Lucas Moura was making one or two good runs but when he passed to Aurier on his right the right back overhit and wasted the cross. Aurier did better with his next cross, hitting it low and hard into the middle where the ball rebounded off Son into Henderson’s arms. Our playmaker Lo Celso was just not getting involved. Harry Kane had a shot but it was well wide of Henderson’s left post. The shot followed a good move forward with Son and Bergwijn involved.

After the drinks break Son over-hit a cross from the left for Kane and Henderson collected. Sissoko had a low shot on target after Lucas Moura’s pass, but it was hit straight at the keeper. After a foul on Lucas more than 25 yards out, Harry Kane took the kick but hit his shot well over the target.

At this stage you’d think things looked promising for Spurs, but their defence was exposed towards the left of their area when Basham cut the ball back and record signing Sander Berge gleefully met the ball and scored. It was the first club goal for the midfielder.

Spurs thought they had equalised immediately. Lucas Moura was fouled as he approached the area, but the ball ran to Harry Kane who cut inside and beat the keeper with a left foot shot. VAR took an age and decreed that Lucas Moura’s hand/arm had touched the ball to enable the goal and under the rules it had to be disallowed. Spurs didn’t even get a free kick for the foul, as the referee had played an “advantage”.

“Blades” captain Norwood was booked for a subsequent foul on Lucas Moura. Lo Celso took the kick, but it was headed out for a corner off the wall. Norwood could be deemed lucky to escape further punishment when he challenged Son soon after that with his arm hitting Son in the face.

Two minutes before the break, Spurs broke well through the middle, but once again there was no end product and again it was Aurier’s cross that came to nought. Sissoko crossed low and hard into the box but the defence cleared. Lucas Moura met a Lo Celso corner in front of the near post but glanced his header over.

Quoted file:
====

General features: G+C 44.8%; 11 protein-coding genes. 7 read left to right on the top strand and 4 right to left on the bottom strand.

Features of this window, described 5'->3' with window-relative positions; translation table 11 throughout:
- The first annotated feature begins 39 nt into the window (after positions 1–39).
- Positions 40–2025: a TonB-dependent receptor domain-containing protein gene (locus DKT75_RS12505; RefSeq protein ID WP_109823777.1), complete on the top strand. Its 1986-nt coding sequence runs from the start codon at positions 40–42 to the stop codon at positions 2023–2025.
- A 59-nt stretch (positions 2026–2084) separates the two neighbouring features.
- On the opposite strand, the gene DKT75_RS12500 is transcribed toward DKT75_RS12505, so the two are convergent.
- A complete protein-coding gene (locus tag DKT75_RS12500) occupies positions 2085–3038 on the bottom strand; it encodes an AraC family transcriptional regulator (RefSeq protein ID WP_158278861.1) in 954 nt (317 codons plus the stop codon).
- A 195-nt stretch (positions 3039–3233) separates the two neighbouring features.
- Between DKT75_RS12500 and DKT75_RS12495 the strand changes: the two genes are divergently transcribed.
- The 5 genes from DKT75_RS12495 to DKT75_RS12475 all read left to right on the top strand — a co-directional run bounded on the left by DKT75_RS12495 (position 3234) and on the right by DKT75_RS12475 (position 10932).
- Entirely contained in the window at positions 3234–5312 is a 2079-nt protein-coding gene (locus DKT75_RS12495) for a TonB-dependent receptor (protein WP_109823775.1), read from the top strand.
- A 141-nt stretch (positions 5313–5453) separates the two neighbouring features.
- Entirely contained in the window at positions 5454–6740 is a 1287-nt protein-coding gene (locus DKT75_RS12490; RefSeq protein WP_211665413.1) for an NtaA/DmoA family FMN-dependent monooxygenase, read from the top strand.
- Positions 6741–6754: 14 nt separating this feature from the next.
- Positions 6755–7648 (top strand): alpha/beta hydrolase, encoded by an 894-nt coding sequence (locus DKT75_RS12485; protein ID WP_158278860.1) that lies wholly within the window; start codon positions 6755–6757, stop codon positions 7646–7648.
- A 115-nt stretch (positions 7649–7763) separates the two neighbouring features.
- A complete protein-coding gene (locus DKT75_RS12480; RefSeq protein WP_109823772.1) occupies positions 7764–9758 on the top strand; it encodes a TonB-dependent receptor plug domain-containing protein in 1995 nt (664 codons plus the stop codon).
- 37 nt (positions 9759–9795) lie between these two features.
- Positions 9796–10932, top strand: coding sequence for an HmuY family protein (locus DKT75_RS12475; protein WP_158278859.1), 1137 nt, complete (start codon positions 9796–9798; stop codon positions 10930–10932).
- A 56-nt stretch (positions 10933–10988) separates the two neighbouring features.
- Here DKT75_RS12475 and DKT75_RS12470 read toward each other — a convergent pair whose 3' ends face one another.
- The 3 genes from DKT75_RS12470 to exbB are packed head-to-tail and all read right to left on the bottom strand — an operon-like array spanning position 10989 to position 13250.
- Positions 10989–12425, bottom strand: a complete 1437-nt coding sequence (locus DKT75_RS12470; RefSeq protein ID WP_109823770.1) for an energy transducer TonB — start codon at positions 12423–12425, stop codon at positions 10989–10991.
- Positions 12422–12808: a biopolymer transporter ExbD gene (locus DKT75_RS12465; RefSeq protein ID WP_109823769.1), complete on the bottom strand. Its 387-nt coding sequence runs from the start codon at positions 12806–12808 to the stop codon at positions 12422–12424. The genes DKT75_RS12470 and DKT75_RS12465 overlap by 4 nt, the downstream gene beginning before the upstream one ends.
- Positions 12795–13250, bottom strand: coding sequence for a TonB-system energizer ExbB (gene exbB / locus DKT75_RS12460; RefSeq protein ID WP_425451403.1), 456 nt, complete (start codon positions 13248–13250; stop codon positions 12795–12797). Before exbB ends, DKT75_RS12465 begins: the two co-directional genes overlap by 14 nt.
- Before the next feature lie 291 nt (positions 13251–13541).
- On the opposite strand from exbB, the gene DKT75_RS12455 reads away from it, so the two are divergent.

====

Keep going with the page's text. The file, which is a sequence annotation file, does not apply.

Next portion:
Seven minutes into the second half Sissoko gave away a cheap corner with an over-hit back pass from just inside the half-way line. That was pretty incompetent stuff. Bergwijn was replaced by Lamela who took over in the middle of the three supporting Kane, but still there was no end product. Kane had no delivery and hardly a touch.

After an hour Baldock and Berge combined on the right. Lloris couldn’t hold Berge’s cross and the ball looped up with McGoldrick hitting a shot into the side netting. That Spurs defence had been badly exposed again, and worse would follow. McGoldrick was replaced by Mousset – once of Bournemouth.

It was Mousset who gave United a two goal lead in the 69th minute. This time the Spurs defence on the right side of their box was weak as left back Stevens and midfielder Osborn combined and Stevens made the final pass to Mousset who scored.

Now Mourinho replaced Sissoko and Aurier with Dele and Ndombele. Lucas Moura played in an advanced right back position. Harry Kane had the ball in the net after an Ndombele pass, but he was offside. Mourinho’s final change was to introduce Jan Vertonghen for Davies. It was all too late though as United scored a very good goal to go three up. Baldock fed the ball to Berge who got to the bye-line on the right before cutting back for McBurnie to sweep home at the near post.

Harry Kane’s 90th minute goal was nothing more than a consolation. He finished at close range in the centre of goal after Lamela had passed to Son on the left and Son provided the final cross. This goal does mean that Harry has scored against all the Premier League teams he has faced (29). Mourinho failed to win his 200th and Spurs will definitely finish with less than 70 points for the first time since Pochettino’s first season. Sheffield United are unbeaten in their past six top-flight home games against Spurs, dating back to December 1975.